Things have been settling down on the Museum’s farm since the summer although the harvest and Halloween events kept the COAM team busy.
The new Farm and Site Manager, Alaric, is settling in well and formulating some exciting plans for the farm, meadows and woodlands for the future.
It has also been quiet, not literally though, on the animal front with no recent comings and goings. The calf is growing up quickly and the lambs are now almost indistinguishable from their mothers. Daryl the ram has gracefully accepted, if you can use graceful when referring to him, the two ‘trainee rams’ from this year’s lambs. Although still top ram, the trainees are getting noticeably more assertive but accept being put in their place by Daryl.
The Old English goats continue in their unpredictably eccentric and often amusing behavior – that is as long as it does not involve horns and walks! They have been enjoying the meadow next to the Toll House since mid-summer. Its fallen tree provides a great climbing frame and the variety of vegetation provides much to munch.
The morning walk from their night time farmyard quarters to their field is now often a rush to get there quickly. This does not however help with the route hedge maintenance leaving more for the staff and volunteers to do. But it does reduce the time and opportunity for them to misbehave on route.
One of the bigger events of the year for the farm is the Harvest Festival weekend. The 1940s threshing machine was dusted down and carefully prepared by the farm artefacts team for demonstrations of how the harvest was done in the past. The nearly as old Fergusson tractor was set up to provide the power to run the thresher and the recently restored binder linked up to the reverse of the threshing machine.
Visitors who attended one of the two days were able to watch demonstrations of how the threshing was done from the days of steam through to the 1950s. Stooks of wheat prepared in the fields when harvested were fed into the thresher to separate the grain from the straw. The grain is sacked up whilst the straw was deposited into the binder.
Halloween has become the finale of the Museum’s season and is the busiest event of the year with 2000 plus, mainly young visitors descending on the site during a madly exciting few hours.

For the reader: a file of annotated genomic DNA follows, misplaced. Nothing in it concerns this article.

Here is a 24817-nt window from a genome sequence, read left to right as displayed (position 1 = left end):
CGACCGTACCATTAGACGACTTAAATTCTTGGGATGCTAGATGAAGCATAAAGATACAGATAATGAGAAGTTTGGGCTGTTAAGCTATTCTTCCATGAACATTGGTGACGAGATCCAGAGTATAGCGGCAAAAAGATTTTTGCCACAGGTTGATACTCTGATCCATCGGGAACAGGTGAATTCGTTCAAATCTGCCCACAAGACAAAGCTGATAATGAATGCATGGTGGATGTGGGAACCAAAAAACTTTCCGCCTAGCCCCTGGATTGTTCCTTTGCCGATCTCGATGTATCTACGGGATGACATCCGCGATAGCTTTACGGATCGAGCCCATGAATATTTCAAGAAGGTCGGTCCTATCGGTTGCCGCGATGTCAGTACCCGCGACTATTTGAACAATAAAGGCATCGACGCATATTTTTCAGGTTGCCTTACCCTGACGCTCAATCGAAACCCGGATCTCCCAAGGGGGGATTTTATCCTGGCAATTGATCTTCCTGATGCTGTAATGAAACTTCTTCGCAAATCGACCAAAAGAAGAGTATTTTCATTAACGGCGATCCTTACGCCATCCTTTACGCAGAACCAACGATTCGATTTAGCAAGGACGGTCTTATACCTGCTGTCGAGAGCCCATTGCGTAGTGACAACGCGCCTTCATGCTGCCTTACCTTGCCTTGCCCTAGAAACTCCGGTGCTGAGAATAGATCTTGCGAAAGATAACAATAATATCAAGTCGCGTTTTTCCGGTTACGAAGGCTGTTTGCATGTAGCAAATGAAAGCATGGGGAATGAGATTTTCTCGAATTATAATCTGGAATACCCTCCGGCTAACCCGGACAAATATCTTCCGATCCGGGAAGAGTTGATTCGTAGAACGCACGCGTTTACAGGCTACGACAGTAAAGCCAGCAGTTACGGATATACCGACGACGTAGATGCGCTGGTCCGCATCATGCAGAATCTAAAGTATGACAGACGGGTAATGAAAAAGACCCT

The evening is a hectic and stressful time for staff and volunteers. However it is worth it for the pleasure it brings to many of our more junior visitors who have a great time enjoying the crafts and experiences of Halloween, as well as many tasty treats whilst also being scarred witless, along with many parents it has to be said, enjoying the scary walks.
The farm team have responsibility for preparing the spooky walks as well as getting the barns ready for activities. The animals also have to be moved to suitable locations where necessary as the object is not to spook them!
So after the excitement of Halloween, a calm of sorts descends on the Museum with only the educational groups of school children continuing to visit for another month or so before the Museum’s final event of the year, the Victorian Christmas on 2/3 December.
It will not be quiet on the farm though as there is much winter work to be done before the Museum fully opens next spring. Hedgelaying will resume as wildlife dictates that this must be a winter activity. There is work to be done in the woodlands including path scrub clearance and maintenance ensuring a safe passage for visitors.
There is also plenty of scrub and tree clearance to be done in other parts of the woods. This is a necessary part of woodland habitat management and will also allow more suitable tree species to be planted where appropriate.
This type of work is time consuming and cannot easily be done with visitors present. The farm team were recently helped by an enthusiastic group of volunteers from Robert Bosch who swapped their desks for a day in the fresh air to help start the clearance of a large area of scrub. Even with heavy rain stopping play for an hour or so, they achieved a lot which has been a great help.
So when you are warm and dry inside your workplace, school or curled up at home during the day in front of the fire, just bear a thought for the farm team who will be hard at work outside in the cold and wet this winter – loving every minute of it!
Written by Julian Stanton
COAM Farm Volunteer